True Blood’s second season featured several new sets: The FOTS church, Hotel Carmilla, Godric’s Lair, Maryann’s house, the dungeon and my personal favorite the queen’s residence. The creative force behind all these amazing sets is Suzuki Ingerslev, True Blood’s Production Designer.
Suzuki previously worked on Six Feet Under, Shark and In Treatment; she received six Primetime Emmy Award nominations and an Art Directors Guild Award nomination for her outstanding work.
I was very curious to know more about the True Blood Season 2 sets and Suzuki graciously answered my questions about how she created the sets.
In this first article Suzuki tells us about Queen Sophie-Anne’s dayroom.
Suzuki: “I start designing the sets by reading the script and getting a good understanding for who the character is, and if there is something important, we need to convey about their lives. I will work with the writers, producers and directors and pitch ideas and we will come together on a final concept. It is always good to have everyone on the same page, and that way there are no surprises on the day of shooting. As expensive as building scenery can be, and the short timeline of television production, you don’t want anyone walking into a set and saying that it was not what they expected. I also try and do some illustrations and presentation boards to show everyone the style, colors and sometimes furniture.”
As Production Designer Suzuki and her team have quite a lot of liberty in designing and creating the sets.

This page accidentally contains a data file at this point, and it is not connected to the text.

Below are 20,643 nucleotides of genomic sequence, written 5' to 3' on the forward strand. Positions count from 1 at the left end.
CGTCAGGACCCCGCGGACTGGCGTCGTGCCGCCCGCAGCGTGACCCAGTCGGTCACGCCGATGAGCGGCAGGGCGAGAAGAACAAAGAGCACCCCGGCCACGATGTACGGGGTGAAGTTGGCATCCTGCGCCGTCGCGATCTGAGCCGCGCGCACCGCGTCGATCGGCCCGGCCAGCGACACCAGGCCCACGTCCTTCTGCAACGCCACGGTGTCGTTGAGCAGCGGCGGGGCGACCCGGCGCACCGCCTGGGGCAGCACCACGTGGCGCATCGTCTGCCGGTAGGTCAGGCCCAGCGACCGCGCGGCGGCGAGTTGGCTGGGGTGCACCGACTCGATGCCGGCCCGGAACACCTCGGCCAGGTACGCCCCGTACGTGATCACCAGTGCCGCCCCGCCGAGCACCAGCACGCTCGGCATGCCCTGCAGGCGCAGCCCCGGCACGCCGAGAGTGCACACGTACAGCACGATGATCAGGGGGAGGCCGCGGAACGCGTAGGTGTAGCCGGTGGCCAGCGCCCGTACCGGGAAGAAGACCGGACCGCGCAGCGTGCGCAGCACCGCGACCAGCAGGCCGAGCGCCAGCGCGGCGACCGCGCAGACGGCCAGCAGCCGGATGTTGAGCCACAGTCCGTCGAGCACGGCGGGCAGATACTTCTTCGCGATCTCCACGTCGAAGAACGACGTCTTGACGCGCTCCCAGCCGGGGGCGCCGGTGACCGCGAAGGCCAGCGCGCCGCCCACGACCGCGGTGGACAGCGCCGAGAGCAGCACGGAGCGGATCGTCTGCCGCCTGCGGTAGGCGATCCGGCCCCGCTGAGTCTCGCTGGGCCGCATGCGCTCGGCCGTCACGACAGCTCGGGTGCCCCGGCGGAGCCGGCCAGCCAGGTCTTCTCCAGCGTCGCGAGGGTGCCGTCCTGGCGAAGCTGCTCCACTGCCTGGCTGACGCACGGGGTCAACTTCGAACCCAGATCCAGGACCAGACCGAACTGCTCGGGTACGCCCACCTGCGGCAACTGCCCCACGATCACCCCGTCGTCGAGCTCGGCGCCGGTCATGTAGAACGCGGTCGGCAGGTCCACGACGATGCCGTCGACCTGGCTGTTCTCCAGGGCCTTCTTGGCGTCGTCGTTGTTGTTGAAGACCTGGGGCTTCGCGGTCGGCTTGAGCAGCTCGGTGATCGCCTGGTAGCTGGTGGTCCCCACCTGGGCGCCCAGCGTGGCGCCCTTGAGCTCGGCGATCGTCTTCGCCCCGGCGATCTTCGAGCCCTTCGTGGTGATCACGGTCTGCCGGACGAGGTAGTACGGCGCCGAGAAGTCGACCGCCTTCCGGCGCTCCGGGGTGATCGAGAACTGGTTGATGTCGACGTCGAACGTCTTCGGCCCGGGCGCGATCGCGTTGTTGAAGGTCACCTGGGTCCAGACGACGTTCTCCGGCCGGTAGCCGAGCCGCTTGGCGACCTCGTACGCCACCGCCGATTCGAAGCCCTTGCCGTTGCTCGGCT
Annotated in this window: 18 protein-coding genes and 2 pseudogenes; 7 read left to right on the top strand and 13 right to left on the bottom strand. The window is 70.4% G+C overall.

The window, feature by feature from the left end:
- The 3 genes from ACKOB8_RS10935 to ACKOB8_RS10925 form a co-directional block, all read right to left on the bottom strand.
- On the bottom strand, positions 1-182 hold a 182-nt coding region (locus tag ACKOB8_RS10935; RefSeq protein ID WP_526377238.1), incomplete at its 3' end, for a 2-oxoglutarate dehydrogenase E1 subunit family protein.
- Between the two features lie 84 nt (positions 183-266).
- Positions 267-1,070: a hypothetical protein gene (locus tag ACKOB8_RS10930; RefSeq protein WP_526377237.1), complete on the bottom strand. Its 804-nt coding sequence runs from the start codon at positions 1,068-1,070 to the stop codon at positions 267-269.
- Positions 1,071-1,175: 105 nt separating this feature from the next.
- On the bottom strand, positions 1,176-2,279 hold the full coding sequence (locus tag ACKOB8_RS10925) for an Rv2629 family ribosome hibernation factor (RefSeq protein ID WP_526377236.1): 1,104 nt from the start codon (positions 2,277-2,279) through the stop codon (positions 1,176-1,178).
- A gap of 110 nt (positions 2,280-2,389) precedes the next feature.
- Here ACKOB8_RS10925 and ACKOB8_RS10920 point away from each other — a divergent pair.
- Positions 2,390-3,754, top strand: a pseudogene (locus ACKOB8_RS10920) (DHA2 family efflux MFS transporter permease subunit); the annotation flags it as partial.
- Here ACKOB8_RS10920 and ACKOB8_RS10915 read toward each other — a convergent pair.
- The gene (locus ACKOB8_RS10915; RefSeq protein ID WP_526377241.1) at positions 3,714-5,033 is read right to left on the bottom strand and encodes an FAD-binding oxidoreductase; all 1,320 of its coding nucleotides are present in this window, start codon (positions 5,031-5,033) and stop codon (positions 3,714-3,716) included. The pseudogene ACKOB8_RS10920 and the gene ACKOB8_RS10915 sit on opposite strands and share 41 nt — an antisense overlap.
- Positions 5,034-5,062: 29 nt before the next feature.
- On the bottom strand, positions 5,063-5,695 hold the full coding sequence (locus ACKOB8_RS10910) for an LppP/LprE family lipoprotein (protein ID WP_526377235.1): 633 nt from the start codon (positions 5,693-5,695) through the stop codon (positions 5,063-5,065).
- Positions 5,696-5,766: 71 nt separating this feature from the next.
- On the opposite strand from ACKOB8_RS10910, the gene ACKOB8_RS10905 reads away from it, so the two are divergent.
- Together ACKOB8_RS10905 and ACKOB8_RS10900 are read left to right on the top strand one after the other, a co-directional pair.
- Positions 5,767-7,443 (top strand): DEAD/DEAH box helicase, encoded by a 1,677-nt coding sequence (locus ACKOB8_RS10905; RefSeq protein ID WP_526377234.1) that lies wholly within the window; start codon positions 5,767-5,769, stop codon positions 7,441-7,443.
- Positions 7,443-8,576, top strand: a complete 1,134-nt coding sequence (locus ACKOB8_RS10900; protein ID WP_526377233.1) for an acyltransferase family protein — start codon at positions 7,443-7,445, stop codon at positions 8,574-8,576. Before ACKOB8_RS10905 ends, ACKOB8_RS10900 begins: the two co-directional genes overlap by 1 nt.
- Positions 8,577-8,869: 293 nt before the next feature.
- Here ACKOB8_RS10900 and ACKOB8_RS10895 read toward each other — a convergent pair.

Suzuki: “I do have a lot of liberty when designing sets. I usually have a general idea from the script, but I am definitely expected to embellish and enhance those concepts. I usually do a lot of research to come up with interesting ideas, and then I pitch them to everyone. Once an idea has been approved, I work with my departments to get the set construction started, and we make sure that it not only looks great, but that it functions well for the crew, the camera and the action that is taking place in it. I will then work with my decorator and come up with an idea for what the furnishings will be needed, and they will go out and see what is available to rent or purchase.”
What can you tell us about the exterior of Queen Sophie-Anne’s residence?
Suzuki: “The Queen’s house is an existing location in Malibu, California, and it was definitely one of those locations that you knew was right from the minute you saw it. The pool house has a nostalgic feel to it, while at the same time seems timeless. We really wanted a space that we could turn into a dayroom and still have it feel glamorous and elegant, befitting of a Queen.